"As we worked together, the synergy was evident; CLC bio has some of the best-of-breed genomics software, IBM has deep systems optimization skills. With our combined efforts, we produced remarkable results," Landry-Lane says. "In 2013, our joint effort led to a turnkey solution for bioinformatics. We built the CLC Genomics Sequencing Analytics Solution with our optimized IBM hardware sized appropriately for small, medium and large workloads and delivered to customers with CLC bio's latest version of Genomics Workbench and Server."  
 
The combined platform announced this year at Bio-IT World 2013 is a scalable end-to-end solution that integrates a computing cluster built on advanced IBM hardware, CLC Genomics Server software for large-scale genomics sequencing data analysis and CLC Genomics Workbench client software for analyzing, comparing and visualizing high-throughput sequencing data, the two companies noted in the news release about the collaborative effort.  
 
"One of the really nice things about this collaboration is that they 've had many years of experience with elaborate IT setups at big and complex institutions," Görlitz says of IBM. "Meanwhile, we're really good at making bioinformatics software, but we don't have that big data experience. Both partners bring something to the table that the other doesn't have and that the customers want."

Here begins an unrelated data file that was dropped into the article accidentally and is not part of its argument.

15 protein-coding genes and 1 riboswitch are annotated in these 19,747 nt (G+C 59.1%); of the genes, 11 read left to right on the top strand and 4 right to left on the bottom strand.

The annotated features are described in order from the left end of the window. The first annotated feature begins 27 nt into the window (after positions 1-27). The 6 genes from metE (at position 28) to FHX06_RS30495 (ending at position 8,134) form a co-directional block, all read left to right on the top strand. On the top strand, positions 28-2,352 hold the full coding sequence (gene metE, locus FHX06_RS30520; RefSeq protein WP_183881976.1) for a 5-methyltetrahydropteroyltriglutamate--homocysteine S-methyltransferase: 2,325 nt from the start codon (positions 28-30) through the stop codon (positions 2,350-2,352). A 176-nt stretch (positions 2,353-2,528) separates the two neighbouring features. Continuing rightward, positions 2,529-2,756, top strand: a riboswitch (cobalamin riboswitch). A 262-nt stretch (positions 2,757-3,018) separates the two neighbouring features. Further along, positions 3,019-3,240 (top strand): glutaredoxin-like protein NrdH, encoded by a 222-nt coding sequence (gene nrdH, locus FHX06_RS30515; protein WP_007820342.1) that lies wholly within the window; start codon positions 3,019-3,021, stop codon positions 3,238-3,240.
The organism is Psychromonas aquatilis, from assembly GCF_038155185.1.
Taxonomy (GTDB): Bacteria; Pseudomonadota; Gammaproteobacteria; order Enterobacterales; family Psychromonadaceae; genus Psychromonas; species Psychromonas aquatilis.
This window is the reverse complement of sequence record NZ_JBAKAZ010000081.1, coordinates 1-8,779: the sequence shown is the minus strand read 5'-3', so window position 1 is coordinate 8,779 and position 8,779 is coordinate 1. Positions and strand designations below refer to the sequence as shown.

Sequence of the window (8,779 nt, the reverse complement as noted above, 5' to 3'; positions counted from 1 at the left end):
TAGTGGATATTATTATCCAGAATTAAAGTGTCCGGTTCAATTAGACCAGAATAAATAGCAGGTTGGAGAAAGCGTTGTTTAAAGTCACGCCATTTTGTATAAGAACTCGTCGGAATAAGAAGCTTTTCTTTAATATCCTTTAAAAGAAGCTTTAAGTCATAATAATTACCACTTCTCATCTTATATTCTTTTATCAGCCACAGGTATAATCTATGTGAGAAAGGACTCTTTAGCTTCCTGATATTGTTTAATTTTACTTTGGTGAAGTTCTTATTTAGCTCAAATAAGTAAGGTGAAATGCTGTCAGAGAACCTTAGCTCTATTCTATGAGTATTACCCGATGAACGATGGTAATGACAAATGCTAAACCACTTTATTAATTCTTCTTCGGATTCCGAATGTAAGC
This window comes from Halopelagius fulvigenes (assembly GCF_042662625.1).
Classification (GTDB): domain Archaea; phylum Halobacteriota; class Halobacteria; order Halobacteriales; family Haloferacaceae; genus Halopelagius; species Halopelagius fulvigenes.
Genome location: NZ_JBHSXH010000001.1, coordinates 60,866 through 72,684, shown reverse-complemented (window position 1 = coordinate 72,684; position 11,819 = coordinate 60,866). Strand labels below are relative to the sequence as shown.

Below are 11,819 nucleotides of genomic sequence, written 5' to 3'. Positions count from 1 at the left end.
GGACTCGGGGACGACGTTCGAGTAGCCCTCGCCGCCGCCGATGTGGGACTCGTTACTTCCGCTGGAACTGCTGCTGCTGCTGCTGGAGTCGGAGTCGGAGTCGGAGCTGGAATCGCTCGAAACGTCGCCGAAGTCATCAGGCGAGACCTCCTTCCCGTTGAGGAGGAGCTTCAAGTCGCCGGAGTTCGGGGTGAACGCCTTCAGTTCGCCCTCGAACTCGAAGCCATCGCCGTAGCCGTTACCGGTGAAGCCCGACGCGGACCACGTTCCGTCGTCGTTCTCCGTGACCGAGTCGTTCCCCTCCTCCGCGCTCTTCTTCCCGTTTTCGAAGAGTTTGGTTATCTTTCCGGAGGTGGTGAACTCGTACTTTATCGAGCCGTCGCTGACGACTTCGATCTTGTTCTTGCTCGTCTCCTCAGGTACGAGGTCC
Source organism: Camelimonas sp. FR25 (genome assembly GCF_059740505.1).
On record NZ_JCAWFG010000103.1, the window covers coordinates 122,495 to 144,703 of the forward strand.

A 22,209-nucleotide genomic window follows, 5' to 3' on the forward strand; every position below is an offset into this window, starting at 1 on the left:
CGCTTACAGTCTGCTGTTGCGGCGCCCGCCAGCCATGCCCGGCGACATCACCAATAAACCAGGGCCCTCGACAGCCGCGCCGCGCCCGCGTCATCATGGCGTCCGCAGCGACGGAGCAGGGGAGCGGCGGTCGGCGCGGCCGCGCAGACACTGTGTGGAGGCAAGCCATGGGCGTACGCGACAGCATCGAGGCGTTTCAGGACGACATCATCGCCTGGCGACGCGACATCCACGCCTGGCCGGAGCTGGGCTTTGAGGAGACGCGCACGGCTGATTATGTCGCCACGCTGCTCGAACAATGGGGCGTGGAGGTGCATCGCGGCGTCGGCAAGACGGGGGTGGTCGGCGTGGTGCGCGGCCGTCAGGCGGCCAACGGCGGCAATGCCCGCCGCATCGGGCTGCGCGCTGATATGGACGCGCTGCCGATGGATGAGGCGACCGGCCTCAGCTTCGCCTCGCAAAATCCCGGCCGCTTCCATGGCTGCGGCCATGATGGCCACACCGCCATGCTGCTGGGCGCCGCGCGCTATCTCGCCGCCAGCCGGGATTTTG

Market forces play a huge role in driving the need for building a solution like the combined IBM-CLC bio offering, Landry-Lane explains. First of all, many new institutions are now engaged in next-generation sequencing because of its promise to deliver better healthcare. The costs of sequencing have come down dramatically and the time to sequence has been reduced to a day or less, she notes, and the flood of data generated by the sequencer must be processed in a timely fashion so that the maximum utilization of sequencers can be realized. This puts a demand on the IT solution to support this environment.  
 
A second strain on the system is storing all of the data generated and analyzed, she adds. "Scientists want to keep files for future reference, and these are very costly to keep online," Landy-Lane notes. "With our integration of tape storage into the file system and the use of our information lifecycle management that is policy-driven with hierarchical storage and data access, we can seamlessly tier stored data on both disk and tape, and researchers can store and retrieve files from the system regardless of the storage medium."